Smart Ways to Invest in Spinoffs

spinoffsThere are a lot of spinoffs going on right now. Part of what’s driving this has been the rise of shareholder activism. With that, it’s been a summer full of spinoffs thus far, with over 10 new companies debuting in the last two weeks.

However, some of the most recent spinoffs have had a tough go of it. The DuPont (NYSE: DD) spinoff Chemours (NYSE: CC) has fallen more than 40% since it started trading in June. Communications Sales & Leasing (NASDAQ: CSAL) has fallen more than 20% since April. Its former parent company Windstream (NASDAQ: WIN) is off more than 55% since then. The Occidental Petroleum (NYSE: OXY) spinoff of its California assets, trading as California Resources Corp. (NYSE: CRC), is down 35% since coming public at the end of 2014.

Scary numbers indeed. But it’s not all bad.

Be Selective

The key is to become more selective in how you invest in spinoffs. In Joel Greenblatt ‘s book “You Can Be a Stock Market Genius,” the famed investor talked about spinoffs and their propensity to outperform the market. The key thesis is that some spinoffs falter out of the gate because certain shareholders don’t want to own the company, so they sell it.

In Greenblatt’s book, he put forth the notion that spinoffs and other value techniques will outperform the market over the long term. He put it to the test using his hedge fund, Gotham Capital, which over a span of 20 years generated ridiculous returns of 40% annually.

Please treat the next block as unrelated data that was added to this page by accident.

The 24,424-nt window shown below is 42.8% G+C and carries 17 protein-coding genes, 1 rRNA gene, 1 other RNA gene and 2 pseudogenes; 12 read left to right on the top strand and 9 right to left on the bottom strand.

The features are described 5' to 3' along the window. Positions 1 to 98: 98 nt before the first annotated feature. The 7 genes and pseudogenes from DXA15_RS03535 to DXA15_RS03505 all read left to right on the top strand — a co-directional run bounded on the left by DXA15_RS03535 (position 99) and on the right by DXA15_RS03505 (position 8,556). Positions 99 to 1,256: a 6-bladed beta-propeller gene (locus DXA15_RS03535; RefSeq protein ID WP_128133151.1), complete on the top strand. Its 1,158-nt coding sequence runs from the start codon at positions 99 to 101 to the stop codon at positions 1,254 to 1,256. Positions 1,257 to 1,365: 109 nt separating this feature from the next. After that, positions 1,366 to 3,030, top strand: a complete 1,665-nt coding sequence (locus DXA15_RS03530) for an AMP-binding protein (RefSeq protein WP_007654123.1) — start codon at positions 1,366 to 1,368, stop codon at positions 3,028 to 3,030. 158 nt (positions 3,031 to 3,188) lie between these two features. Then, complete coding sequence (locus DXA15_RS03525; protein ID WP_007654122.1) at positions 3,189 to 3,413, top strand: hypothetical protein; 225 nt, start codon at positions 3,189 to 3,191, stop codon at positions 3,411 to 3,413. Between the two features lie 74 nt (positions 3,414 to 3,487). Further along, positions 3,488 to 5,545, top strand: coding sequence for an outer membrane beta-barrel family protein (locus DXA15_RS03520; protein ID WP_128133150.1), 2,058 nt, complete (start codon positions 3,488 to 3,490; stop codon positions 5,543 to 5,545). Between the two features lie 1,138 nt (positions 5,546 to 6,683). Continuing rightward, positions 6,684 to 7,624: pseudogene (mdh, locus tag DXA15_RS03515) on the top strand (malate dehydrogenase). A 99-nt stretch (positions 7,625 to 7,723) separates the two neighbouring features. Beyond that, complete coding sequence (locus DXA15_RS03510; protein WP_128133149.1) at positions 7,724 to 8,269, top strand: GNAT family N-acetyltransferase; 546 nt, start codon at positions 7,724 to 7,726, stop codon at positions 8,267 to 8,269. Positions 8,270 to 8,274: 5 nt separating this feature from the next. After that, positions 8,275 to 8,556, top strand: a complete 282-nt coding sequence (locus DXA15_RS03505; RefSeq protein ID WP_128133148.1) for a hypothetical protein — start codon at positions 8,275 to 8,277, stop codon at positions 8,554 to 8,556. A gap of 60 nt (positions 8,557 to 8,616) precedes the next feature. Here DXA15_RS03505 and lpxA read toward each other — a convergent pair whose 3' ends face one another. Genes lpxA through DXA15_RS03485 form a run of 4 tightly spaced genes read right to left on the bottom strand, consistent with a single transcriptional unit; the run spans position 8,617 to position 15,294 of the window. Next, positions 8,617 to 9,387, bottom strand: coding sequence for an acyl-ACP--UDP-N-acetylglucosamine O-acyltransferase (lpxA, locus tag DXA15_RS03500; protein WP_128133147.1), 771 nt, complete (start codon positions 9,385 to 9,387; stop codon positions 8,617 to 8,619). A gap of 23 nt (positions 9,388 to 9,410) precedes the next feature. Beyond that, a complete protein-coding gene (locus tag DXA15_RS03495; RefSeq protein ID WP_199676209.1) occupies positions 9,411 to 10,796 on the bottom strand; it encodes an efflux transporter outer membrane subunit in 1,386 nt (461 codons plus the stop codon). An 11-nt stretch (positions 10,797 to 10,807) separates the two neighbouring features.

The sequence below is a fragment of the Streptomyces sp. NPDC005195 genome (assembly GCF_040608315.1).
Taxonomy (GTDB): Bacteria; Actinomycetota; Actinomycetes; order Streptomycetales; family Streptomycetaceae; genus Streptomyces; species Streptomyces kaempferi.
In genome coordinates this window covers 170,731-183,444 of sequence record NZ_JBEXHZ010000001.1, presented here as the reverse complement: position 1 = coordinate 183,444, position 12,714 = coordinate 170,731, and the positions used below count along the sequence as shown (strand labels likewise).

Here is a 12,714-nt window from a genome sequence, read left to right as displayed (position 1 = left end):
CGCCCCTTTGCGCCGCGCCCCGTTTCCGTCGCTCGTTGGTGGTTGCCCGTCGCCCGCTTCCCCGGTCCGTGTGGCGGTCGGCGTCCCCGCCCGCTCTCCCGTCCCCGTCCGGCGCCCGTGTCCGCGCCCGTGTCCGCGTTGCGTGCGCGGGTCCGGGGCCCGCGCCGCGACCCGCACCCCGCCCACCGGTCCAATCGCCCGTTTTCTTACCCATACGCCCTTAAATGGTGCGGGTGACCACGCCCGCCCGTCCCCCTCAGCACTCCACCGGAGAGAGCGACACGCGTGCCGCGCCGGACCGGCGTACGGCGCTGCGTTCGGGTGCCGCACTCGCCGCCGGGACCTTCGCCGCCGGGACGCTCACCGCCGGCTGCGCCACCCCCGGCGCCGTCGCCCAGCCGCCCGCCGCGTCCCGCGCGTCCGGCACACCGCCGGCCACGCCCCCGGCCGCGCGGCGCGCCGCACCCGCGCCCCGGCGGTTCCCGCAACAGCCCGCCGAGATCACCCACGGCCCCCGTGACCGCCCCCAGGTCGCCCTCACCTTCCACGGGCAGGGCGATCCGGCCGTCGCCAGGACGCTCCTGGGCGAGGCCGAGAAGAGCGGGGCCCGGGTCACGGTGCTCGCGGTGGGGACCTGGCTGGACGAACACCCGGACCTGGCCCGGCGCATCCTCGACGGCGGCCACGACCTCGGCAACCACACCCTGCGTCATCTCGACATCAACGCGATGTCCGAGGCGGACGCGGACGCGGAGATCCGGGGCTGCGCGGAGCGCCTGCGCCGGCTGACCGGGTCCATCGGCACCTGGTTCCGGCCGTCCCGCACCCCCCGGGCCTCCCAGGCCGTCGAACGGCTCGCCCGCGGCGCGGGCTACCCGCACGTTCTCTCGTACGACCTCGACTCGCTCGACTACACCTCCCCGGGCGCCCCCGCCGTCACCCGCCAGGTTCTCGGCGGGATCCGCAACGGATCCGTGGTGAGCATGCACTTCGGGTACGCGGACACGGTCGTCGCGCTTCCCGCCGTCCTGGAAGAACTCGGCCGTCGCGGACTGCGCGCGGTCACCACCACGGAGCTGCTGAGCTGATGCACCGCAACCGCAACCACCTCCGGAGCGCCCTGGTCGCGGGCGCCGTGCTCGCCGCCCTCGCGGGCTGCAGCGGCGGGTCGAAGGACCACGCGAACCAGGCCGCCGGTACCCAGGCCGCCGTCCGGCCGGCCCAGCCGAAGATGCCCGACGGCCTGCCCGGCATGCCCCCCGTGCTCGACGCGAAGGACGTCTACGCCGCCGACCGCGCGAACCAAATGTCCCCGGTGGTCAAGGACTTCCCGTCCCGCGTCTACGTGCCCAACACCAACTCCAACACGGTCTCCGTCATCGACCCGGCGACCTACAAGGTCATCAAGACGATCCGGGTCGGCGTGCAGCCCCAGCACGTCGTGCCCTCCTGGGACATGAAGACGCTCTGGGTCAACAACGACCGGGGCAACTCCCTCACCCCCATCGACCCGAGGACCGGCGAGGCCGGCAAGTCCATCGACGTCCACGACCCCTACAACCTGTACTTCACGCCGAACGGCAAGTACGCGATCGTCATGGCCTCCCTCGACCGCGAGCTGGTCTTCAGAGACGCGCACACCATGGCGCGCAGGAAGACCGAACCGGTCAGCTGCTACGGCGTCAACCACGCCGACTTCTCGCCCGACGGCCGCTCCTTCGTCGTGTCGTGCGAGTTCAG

Although a bit dated, the more popular spinoff research study from 1993, “Restructuring Through Spinoffs,” found that spinoffs tend to outperform the S&P 500 by some 30% over the first three years.

Case in point: A little more than a year ago I wrote about spinoffs and dividends, which is a rare combo. The feature back then was Abbott Laboratories (NYSE: ABT) spinoff AbbVie (NYSE: ABBV). AbbVie was yielding around 3% and was operating a very attractive, stable pharma business. Since that piece, shares of AbbVie have returned 37.5% on a total return basis (stock price appreciation and dividends), versus a total return of 12.5% for the S&P 500.

A Diversified Approach

The options for investing in spinoffs are limited, however. Either you put in the time and due diligence and try to assess every spinoff, or you take the more diversified approach of investing in the Guggenheim Spinoff ETF (NYSEArca: CSD).

Over the last five years, the spinoff ETF has returned 139% versus the 92% return on the S&P 500. The spinoff ETF owns 40 to 50 companies and does the heavy lifting for you. The other key is that it tends to stick to the more stable spinoffs with established businesses. For example, the current top holdings of the spinoff ETF include WhiteWave Foods (NYSE: WWAV), AbbVie, Allegion (NYSE: ALLE) and Zoetis (NYSE: ZTS).

All of those are interesting names. But there are a few recent spinoffs that have trended downward a bit that could still be worth buying.

One spinoff that could turn out to be similar to AbbVie in terms of eventually offering a dividend and still having solid growth opportunities is Energizer Holdings (NYSE: ENR). Energizer is the household products business after spinning out from the legacy Energizer company. Its business includes batteries and lighting products under the Eveready and Energizer brands. Don’t underestimate the power of a small cap ($2 billion market cap) niche company.

But in the end, the more diversified and safer approach might be the spinoff ETF, which has shown to still handily beat out the broader market.

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Published by Wyatt Investment Research at